Tuesday, November 30, 2021

Play

Minority-owned Southern businesses get back on their feet post-pandemic with a fund's help; President Biden says don't panic over the new COVID variant; and eye doctors gauge the risk of dying from COVID.

Play

U.S. Senate is back in session with a long holiday to-do list that includes avoiding a government shutdown; negotiations to revive the Iran Nuclear Deal resume; and Jack Dorsey resigns as CEO of Twitter.

Play

South Dakota foster kids find homes with Native families; a conservative group wants oil and gas reform; rural Pennsylvania residents object to planes flying above tree tops; and poetry debuts to celebrate the land.

EPA’s Chlorpyrifos Ban Spotlights Future of Agricultural Pesticide Use

Play

Monday, September 13, 2021   

FRANKFORT, Ky. - Experts say most agriculture producers in Kentucky won't be affected by the Environmental Protection Agency's recent decision to ban a common pesticide, widely used since the 1960s on fruits and vegetables, because it has been linked to neurological damage in children.

The new rule takes effect in six months and follows an order in April by the Ninth Circuit Court of Appeals that directed the EPA to halt the agricultural use of the chemical unless it could demonstrate its safety.

University of Kentucky Extension entomologist Rick Bessin said the phaseout of chlorpyrifos won't be a huge loss to the state's produce industry.

"We did use some chlorpyrifos in Kentucky," said Bessin. "But when I look at the national map of where it was used, we were very much a lower-use rate than many other states."

Chlorpyrifos is commonly applied to corn, soybeans, apples, broccoli, asparagus and other produce. Numerous studies have shown the chemical can cause damage in kids' developing brains, leading to reduced IQ, attention deficit disorder and loss of memory.

Bessin added that newer pesticide products are increasingly selective, meaning they target one particular pest without affecting honeybees and other ecologically important wildlife.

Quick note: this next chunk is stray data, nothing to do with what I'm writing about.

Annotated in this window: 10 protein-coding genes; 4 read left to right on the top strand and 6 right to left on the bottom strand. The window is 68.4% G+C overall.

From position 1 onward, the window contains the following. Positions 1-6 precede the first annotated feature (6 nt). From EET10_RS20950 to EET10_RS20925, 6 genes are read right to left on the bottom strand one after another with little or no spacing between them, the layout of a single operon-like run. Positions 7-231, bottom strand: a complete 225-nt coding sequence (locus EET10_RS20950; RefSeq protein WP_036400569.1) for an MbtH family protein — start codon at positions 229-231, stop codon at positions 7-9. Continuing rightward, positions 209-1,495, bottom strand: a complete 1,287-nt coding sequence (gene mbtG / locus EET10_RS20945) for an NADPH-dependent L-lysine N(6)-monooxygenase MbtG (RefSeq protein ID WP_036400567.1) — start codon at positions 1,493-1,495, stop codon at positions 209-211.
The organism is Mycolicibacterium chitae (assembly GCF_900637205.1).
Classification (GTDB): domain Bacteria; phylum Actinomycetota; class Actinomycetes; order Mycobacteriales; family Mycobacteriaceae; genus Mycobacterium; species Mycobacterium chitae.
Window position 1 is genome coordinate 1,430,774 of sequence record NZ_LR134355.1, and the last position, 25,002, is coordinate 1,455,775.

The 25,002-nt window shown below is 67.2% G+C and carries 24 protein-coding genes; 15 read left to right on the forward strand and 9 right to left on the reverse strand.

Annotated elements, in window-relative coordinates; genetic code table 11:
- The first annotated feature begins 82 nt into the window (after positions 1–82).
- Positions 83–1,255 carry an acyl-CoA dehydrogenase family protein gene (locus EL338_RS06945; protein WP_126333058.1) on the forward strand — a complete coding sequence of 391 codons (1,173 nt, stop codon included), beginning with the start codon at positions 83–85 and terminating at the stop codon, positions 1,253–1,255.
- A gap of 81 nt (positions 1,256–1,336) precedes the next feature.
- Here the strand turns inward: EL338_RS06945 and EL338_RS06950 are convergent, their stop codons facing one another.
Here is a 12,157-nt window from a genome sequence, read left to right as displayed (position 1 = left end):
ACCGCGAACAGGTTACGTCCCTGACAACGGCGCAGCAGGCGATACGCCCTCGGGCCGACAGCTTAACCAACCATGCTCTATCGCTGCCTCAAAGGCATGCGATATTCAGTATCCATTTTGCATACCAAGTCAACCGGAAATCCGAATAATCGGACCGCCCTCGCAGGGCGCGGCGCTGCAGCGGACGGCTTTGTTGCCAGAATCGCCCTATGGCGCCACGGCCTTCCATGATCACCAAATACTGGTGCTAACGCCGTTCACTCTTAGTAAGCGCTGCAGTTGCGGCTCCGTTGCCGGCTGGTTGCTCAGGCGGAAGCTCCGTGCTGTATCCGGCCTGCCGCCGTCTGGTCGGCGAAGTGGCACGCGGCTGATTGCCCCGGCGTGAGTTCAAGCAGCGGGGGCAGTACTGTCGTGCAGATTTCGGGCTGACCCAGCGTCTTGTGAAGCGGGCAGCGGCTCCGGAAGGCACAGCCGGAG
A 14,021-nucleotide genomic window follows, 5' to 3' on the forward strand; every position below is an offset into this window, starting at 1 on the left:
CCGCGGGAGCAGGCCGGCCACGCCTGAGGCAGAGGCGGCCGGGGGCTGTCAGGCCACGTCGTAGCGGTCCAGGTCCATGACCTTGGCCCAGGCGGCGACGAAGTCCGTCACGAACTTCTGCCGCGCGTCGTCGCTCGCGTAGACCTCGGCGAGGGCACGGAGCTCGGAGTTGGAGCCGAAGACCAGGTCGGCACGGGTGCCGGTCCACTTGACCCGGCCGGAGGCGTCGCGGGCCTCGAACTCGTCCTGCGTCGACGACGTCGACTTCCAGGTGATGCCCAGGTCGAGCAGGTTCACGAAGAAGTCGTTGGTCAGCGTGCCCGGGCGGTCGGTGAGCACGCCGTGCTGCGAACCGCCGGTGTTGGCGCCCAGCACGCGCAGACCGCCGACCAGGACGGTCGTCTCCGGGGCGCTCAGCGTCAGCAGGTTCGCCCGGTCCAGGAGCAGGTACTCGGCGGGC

"They may not kill all insects out in the field," said Bessin. "They may just target a few. They may get aphids and white flies, and they won't touch the caterpillars or beetles."

Bessin also added that climate change potentially could affect the quantities of pesticides used on food crops in the future.

"So if climate change results in we have more frequent pest problems," said Bessin, "where pests get above what we call an economic threshold, we're going to end up using more pesticides."

The Division of Environmental Services in the Kentucky Department of Agriculture regulates federal and state pesticide laws, and requires that applicators keep detailed records of pesticide use.

Commercial and non-commercial pesticide applicators in the state must be certified and licensed.




get more stories like this via email
The proposed Western Riverside County Wildlife Refuge is key habitat to the federally endangered Quino checkerspot butterfly. (Eric Porter/U.S. Fish and Wildlife Service)

Environment

HEMET, Calif. -- Public-lands groups are asking Congress to support the proposed Western Riverside County Wildlife Refuge, a 500,000-acre swath …


Social Issues

PRINCETON, Minn. -- President Joe Biden is expected to visit Minnesota today to tout passage of the new federal infrastructure bill. Those working …

Health and Wellness

AUGUSTA, Maine -- Advocates for access to mental-health services are holding a Behavioral Health Summit today at the Augusta Civic Center. They are …


Experts say eye exams do more than just help patients find the right prescription for glasses. (Dario Lo Presti/Adobestock)

Health and Wellness

CARSON CITY, Nev. -- Eye exams can help determine your risk of dying from COVID, according to experts, because optometrists are often the first …

Health and Wellness

FRANKFORT, Ky. -- In a few weeks, Kentucky lawmakers will convene the General Assembly, and health advocates are calling for new policies to address …

Conservationists say the Recovering America's Wildlife Act could support improvements to water quality in the Ozarks, including the Buffalo National River. (Adobe Stock)

Environment

ST. JOE, Ark. -- More than a decade of restoration efforts in a section of Northern Arkansas' Ozark National Forest have led to 40 new species of …

Social Issues

SANTA FE, N.M. -- The New Mexico Legislature will consider three possible redistricting maps for the House and Senate when it meets for a special …

Social Issues

HOUSTON, Texas -- Minority-owned businesses across the South are benefitting from a program designed to help them get back on their feet post-…

 

Phone: 303.448.9105 Toll Free: 888.891.9416 Fax: 208.247.1830 Your trusted member- and audience-supported news source since 1996 Copyright 2021